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When 'The Really Big One' Hits The Pacific Northwest

Seattle is 54 miles northwest of Mount Rainier, the highest mountain in the Cascade Range. It rises along the fault line called the Cascadia subduction zone. (saltyfoto/Flickr)
Seattle is 54 miles northwest of Mount Rainier, the highest mountain in the Cascade Range. It rises along the fault line called the Cascadia subduction zone. (saltyfoto/Flickr)

When the really big one strikes – a massive earthquake of cinematic proportions – where will it hit? California? Japan? Just as likely: the Pacific Northwest, which sits right along something called the Cascadia subduction zone, where one huge tectonic plate is slowly sliding underneath another.

When the Cascadia earthquake hits, Portland, Seattle, Tacoma, Eugene, Olympia – all could be devastated in the earthquake and ensuing tsunami. Kathryn Schulz writes about the likelihood of such a scenario in her piece “The Really Big One,” in the July 20 issue of The New Yorker:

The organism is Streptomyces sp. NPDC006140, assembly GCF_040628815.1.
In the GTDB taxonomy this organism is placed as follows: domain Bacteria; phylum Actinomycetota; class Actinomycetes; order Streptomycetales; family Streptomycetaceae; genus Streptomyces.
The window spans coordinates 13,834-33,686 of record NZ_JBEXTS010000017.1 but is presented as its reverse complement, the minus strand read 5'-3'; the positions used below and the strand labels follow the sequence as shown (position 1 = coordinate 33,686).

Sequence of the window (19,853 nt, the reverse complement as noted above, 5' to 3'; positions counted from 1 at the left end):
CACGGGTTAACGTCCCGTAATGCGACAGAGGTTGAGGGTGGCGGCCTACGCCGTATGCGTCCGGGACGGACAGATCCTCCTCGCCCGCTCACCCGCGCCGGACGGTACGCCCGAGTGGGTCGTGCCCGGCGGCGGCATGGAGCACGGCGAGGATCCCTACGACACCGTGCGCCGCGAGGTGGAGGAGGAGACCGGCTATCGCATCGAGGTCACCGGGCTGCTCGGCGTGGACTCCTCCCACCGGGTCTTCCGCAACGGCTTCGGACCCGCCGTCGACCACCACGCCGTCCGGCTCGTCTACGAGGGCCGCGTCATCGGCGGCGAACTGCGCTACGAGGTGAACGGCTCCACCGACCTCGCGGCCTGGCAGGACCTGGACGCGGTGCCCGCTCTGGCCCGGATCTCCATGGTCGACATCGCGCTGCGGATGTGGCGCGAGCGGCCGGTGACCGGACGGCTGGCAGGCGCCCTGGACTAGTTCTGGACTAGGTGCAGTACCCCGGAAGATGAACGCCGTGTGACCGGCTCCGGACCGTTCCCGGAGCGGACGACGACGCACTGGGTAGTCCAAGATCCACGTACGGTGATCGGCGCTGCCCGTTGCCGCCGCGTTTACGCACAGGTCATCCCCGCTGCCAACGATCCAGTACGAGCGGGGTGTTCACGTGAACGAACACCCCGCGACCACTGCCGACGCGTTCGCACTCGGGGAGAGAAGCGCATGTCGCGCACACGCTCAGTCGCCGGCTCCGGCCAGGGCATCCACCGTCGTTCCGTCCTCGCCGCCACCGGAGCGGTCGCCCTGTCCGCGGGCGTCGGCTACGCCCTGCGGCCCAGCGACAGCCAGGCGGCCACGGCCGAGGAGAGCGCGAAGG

In theory, those who are at home when it hits should be safest; it is easy and relatively inexpensive to seismically safeguard a private dwelling. But, lulled into nonchalance by their seemingly benign environment, most people in the Pacific Northwest have not done so. That nonchalance will shatter instantly. So will everything made of glass. Anything indoors and unsecured will lurch across the floor or come crashing down: bookshelves, lamps, computers, cannisters of flour in the pantry. Refrigerators will walk out of kitchens, unplugging themselves and toppling over. Water heaters will fall and smash interior gas lines. Houses that are not bolted to their foundations will slide off—or, rather, they will stay put, obeying inertia, while the foundations, together with the rest of the Northwest, jolt westward. Unmoored on the undulating ground, the homes will begin to collapse.

Here & Now’s Meghna Chakrabarti talks with Schulz about the geology of the Pacific Northwest, why the region is so under-prepared for a massive quake along the Cascadia fault line and what the worst-case scenario could look like.

Guest

  • Kathryn Schulz, staff writer for the New Yorker. She tweets @kathrynschulz.
  • Copyright 2021 NPR. To see more, visit https://www.npr.org.